Harvard Weighs Bid for N.H. Banks

The investment company that oversees the $5 billion Harvard University endowment has confirmed interest in five failing New Hampshire banks and thrifts, signaling the entry of a respected maverick into an already crowded contest.

"They're very serious. And very respected," said Larry Connell, the chairman of New Hampshire Savings Bank Corp. in Concord, one of the companies expected to be sold by the Federal Deposit Insurance Corp.

Two banks and three thrifts are on the block: BankEast Corp., Amoskeag Bank Shares, Dartmouth Bancorp, New Hampshire Savings Bank Corp., and Numerica Financial Corp. Combined, they have about $5 billion in assets.

4 Out of 5 Insolvent

All the companies have been badly hit by the downswing in New England's real estate market. Only BankEast is still solvent, but it also has severe capital problems stemming from its real estate exposure.

The FDIC has been seeking a way to consolidate the assets of the companies, strip away the bad loans, and sell all or part to a bank or investment group. Current plans call for forming one bank from Dartmouth and Numerica in Manchester and New Hampshire Savings Bank in Concord and a second bank from BankEast and Amoskeag. These two units then could be sold off separately.

Harvard Management Corp., under its Aeneas Group investment affiliate, has participated in a bank rescue before. In 1989, Aeneas joined with DG Bankshares, Dallas, to purchase failed Texas American Bankshares, now a $5 billion company called Team Bank, with $5.6 billion of assets. Harvard has a 9.9% stake in the company.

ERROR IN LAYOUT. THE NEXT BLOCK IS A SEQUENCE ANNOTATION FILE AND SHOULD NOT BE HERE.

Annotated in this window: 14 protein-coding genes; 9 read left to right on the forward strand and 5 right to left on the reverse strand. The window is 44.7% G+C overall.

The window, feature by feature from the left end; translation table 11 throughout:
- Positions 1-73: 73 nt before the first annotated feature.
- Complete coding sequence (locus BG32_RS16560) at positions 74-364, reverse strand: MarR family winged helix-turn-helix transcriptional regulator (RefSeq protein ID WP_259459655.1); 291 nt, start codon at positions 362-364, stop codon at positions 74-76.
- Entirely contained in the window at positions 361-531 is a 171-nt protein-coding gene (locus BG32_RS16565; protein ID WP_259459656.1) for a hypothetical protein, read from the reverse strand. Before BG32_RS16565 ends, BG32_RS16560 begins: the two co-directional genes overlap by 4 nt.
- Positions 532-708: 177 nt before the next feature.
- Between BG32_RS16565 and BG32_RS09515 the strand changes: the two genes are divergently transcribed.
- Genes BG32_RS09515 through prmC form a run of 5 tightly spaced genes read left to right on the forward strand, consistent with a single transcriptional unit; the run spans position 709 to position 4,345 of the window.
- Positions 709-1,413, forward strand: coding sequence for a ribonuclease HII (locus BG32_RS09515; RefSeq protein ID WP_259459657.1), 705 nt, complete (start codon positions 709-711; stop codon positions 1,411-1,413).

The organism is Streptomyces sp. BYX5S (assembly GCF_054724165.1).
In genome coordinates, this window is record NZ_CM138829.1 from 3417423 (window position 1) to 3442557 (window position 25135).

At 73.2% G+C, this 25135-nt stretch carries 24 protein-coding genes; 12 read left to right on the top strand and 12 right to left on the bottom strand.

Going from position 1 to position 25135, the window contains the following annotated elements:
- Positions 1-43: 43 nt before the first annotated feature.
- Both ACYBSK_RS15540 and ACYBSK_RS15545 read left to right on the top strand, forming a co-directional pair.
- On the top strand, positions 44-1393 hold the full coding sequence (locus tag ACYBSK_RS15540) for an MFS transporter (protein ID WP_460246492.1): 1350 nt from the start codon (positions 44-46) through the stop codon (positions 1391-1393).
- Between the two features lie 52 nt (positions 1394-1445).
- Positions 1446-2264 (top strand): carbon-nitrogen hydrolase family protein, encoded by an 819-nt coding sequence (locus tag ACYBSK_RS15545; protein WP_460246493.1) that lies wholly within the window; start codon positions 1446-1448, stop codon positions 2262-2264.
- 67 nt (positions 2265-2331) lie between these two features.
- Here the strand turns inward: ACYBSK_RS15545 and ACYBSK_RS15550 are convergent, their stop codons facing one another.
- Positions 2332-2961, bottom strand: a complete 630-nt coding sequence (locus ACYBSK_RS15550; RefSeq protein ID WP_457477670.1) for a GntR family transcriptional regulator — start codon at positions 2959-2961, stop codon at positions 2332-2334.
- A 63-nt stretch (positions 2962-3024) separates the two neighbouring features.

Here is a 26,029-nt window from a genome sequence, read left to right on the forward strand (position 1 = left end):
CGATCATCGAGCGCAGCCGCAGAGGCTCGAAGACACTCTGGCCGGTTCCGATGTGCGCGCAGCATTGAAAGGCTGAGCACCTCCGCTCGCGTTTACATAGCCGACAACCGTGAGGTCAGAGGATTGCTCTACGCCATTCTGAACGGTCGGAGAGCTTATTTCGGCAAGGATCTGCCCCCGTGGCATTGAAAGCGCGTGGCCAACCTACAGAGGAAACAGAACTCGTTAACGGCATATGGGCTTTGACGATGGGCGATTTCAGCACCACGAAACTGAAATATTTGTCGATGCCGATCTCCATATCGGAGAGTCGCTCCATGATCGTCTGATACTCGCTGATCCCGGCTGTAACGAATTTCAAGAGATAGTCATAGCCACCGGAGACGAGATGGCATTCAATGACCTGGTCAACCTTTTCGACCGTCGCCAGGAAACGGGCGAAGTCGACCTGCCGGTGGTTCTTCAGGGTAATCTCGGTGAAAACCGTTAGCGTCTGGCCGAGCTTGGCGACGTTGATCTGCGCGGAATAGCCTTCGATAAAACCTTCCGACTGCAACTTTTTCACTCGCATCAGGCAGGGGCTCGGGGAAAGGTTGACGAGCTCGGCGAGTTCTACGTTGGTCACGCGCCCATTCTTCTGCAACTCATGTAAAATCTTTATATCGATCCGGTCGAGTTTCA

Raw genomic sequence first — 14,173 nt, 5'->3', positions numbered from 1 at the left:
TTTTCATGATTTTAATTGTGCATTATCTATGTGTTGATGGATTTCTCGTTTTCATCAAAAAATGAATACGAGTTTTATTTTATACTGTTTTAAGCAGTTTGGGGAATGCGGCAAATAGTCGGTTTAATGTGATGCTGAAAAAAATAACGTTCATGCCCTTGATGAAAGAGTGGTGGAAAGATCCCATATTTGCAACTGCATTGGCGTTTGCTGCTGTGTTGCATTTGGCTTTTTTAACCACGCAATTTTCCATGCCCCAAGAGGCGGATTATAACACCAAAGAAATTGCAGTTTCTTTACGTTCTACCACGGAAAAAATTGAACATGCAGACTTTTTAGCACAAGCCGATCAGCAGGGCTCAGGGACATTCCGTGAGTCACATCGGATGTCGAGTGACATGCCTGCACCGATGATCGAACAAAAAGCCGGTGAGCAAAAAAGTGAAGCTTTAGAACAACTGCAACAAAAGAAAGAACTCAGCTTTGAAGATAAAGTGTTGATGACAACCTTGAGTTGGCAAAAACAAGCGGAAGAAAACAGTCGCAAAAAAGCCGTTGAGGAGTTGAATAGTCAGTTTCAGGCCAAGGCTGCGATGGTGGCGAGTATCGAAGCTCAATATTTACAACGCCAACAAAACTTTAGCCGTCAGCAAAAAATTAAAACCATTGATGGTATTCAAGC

Harvard Management told the Boston Globe last week that it would hire a team of managers to run the new bank that results from FDIC sale.

Interest Has Flagged

The entry of the group heats up a competition that has languished recently. One of the potential bidders, John Hancock Financial Services, has backed out of the competition. The company declined comment on its decision. John Hancock already owns a credit card bank in New Hampshire, First Signature Bank.

The deadline for bids is September 3.

Harvard Management Corp. has not indicated whether it is mulling a bid for all the banks or merely eyeing a deal for some of them.

Other Potential Bidders

Bank of Boston Corp., Fleet/Norstar Financial Group, and others are also considering bids for all of the banks or combinations of two or more.

Others in the picture are William Craig, a former executive of Shawmut National Corp. and Irving Bank Corp., who is expected to line up funding from the Kirby family, the principal owners of Alleghany Corp. Granite Partners, a local investment group founded by former executives of the Congoleum Corp., are also said to be interested in bidding.

Mr. Connell of New Hampshire Savings said he had met with representatives of Harvard Management. He felt that company's track record with Team Bank may have earned it a special place in the heart of regulators. Team Bank is privately owned and does not release earnings.

A bid for the entire group, "would be complicated: too many different philosophies, too many branches, altogether too much," said James Moynihan, an analyst for Advest in Boston.

He added that such a bid might face opposition from the Justice Department on antitrust grounds, because the winner would have a huge percentage of the state's market.

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